Dallaschildren
CPS tech/instructor and momma to 2 sons in seats
post #25 of 68
The law in my state says that a child of 80lbs or less must be in some sort of seating device.
My 10 yr old is in a booster seat and is only 60lbs...and she will stay there until she reaches the weight limit or she grows tall enough so the shoulder belt fits...
post #26 of 68
I guess it would depend on his weight and height, but seriously unless he was something like 50 pounds or less I wouldn't require the booster.

FWIW I still can't sit in some back seats and have my feet touch the floor. So I wouldn't pass some of that 5 point safety test either.
post #27 of 68
Quote:
Originally Posted by beaglesarebad
FWIW I still can't sit in some back seats and have my feet touch the floor. So I wouldn't pass some of that 5 point safety test either.
I have helped a few mamas find seating positions that were better for them because of their short stature. Some find it is difficult to drive their own cars without the shoulder belt hitting them straight across their neck and choking them. Vehicle manufacturers produce cars without much thought to accomodating all sizes of people and most definately not producing cars to be child friendly.

Dallaschildren
CPS tech/instructor and momma to 2 sons in seats
post #28 of 68
Quote:
Originally Posted by beaglesarebad
FWIW I still can't sit in some back seats and have my feet touch the floor. So I wouldn't pass some of that 5 point safety test either.
Your feet do not have to touch the floor. Your knees have to bend comfortably over the edge of the back seat with your rear against the back of the seat (i.e. no slouching to make knees reach edge of seat).
post #29 of 68
My oldest will be eleven next month and is still in a booster. The lap/shoulder belts go too high on his neck. I have my oldest three kids (the other two are 9 and 8) in booster seats. My youngest will be five next month and is still in his five point seat. My kids very rarely say anything about having to sit in the booster seats and honestly I am guessing it is because they don't get a choice. They sit in the booster b/c that is what is the safest at this point. I would rather have my son be slightly annoyed with me (on the few occassions he has commented about the booster) than seriously injured or dead. There are some things that shouldn't be up for discussion IMHO.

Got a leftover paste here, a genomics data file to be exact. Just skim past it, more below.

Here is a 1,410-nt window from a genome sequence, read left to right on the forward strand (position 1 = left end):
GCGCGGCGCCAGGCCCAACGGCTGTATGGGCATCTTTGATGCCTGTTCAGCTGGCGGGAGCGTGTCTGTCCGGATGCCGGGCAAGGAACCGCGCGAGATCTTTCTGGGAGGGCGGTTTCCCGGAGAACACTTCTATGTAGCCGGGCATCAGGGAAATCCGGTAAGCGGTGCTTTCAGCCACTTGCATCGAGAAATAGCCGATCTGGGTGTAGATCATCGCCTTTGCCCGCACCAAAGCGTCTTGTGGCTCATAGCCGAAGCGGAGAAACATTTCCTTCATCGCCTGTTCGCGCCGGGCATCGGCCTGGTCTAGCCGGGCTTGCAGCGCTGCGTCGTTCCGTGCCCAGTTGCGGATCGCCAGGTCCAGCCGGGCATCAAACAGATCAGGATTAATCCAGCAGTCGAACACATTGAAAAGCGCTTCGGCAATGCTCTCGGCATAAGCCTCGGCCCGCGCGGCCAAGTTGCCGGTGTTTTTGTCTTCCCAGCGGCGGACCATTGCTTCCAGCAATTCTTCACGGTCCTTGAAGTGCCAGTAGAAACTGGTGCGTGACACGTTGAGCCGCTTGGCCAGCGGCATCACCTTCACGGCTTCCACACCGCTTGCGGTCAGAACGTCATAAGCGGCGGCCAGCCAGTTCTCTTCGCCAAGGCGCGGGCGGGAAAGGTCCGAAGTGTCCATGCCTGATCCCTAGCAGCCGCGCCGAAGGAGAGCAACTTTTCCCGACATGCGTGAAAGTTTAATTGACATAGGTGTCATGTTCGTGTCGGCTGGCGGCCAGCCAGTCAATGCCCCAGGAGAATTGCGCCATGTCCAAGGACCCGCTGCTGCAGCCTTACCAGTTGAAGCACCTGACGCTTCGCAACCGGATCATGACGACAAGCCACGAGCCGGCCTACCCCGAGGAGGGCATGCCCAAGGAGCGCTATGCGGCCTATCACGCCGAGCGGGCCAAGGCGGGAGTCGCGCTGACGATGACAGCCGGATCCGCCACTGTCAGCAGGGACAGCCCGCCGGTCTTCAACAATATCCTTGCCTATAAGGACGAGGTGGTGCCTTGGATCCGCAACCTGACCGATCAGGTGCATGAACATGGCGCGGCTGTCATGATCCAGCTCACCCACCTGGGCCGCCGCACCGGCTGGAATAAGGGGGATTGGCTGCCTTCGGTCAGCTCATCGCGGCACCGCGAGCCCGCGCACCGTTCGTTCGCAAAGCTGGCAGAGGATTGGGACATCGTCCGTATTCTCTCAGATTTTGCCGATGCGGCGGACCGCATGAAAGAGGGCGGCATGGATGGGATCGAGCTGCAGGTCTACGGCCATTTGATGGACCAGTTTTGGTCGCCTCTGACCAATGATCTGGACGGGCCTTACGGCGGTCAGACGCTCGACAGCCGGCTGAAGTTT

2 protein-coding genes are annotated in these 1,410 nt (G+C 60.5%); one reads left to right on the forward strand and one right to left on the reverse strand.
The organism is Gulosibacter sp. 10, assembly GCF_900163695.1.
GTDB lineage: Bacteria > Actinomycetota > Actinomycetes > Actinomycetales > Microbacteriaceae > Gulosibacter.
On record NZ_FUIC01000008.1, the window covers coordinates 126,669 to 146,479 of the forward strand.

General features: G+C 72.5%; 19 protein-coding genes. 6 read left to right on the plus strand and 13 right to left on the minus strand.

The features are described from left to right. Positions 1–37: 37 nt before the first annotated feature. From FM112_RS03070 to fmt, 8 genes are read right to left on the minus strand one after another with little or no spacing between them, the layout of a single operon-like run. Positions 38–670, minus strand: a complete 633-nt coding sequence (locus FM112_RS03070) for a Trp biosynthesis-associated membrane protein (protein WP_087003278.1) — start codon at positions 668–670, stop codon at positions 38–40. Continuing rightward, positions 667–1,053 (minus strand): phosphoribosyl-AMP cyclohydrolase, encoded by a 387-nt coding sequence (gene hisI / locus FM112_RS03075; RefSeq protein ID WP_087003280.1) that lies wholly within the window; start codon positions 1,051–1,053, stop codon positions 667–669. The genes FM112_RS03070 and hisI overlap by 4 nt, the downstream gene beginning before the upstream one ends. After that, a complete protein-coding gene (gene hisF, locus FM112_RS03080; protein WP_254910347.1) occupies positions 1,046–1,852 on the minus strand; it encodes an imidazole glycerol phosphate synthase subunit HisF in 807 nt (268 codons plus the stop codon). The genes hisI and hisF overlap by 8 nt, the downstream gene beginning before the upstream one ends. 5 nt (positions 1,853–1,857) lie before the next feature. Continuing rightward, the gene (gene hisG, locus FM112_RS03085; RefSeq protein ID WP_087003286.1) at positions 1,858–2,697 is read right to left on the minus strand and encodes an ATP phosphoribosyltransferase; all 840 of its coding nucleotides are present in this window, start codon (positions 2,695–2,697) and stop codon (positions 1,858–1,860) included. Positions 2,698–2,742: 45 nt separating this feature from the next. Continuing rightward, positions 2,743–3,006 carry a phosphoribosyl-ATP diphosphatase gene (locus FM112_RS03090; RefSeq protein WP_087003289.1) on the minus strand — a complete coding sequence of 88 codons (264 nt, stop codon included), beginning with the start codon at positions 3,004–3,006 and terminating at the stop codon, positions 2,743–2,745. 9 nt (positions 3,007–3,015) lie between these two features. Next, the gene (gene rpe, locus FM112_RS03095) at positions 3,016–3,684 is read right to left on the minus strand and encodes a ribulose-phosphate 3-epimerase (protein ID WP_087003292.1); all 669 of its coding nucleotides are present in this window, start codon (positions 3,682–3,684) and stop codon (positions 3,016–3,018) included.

post #30 of 68
Quote:
Originally Posted by dallaschildren
I have helped a few mamas find seating positions that were better for them because of their short stature. Some find it is difficult to drive their own cars without the shoulder belt hitting them straight across their neck and choking them. Vehicle manufacturers produce cars without much thought to accomodating all sizes of people and most definately not producing cars to be child friendly.

Dallaschildren
CPS tech/instructor and momma to 2 sons in seats

So should this momma be in a booster seat?
What about small people(midgets and dwarfs)?
My tiny aunt who is only 4'1o and 90 lbs?
Where do you draw the line?
What if her ds stops growing?Should he get his drivers licence in a booster seat and drive to college with his buddies in a booster seat????
post #31 of 68
Yes, they should have some modifications to the car seat so that they are safe. My grandmother always drove with several firm pillows (one under her, at least one behind her) so that the seatbelt would fit her properly. Unfortunatly car seats and belts are designed for fully grown men for the most part.

-Angela
post #32 of 68
Quote:
Originally Posted by dallaschildren
What I don't want the OP to feel, is stupid or wrong for making her son stay in booster seat no matter the age (or anyone else lurking on this thread).
I don't want the OP or anyone else to feel stupid either. The OP is clearly questioning if she is right or wrong. When we are sure of our position, we don't ask for input. It is hard to "read" tone online. It is a fine line to walk and I often find people on MDC to agree with whatever the OP or the majority of posters are saying. There is a lot of "let me agree with you and make you feel better". I think that is great if the person is making a good choice. I really got the feeling that the OP was having a hard time transitioning from her firstborn being little to being a pre-teen. I just want her to factor in how little risk benefit is being gained and how much it could hurt him emotionally. We are not talking about my seven year old complaining about being made to sit in a booster when none of her friends have in two years. The boy will be 12.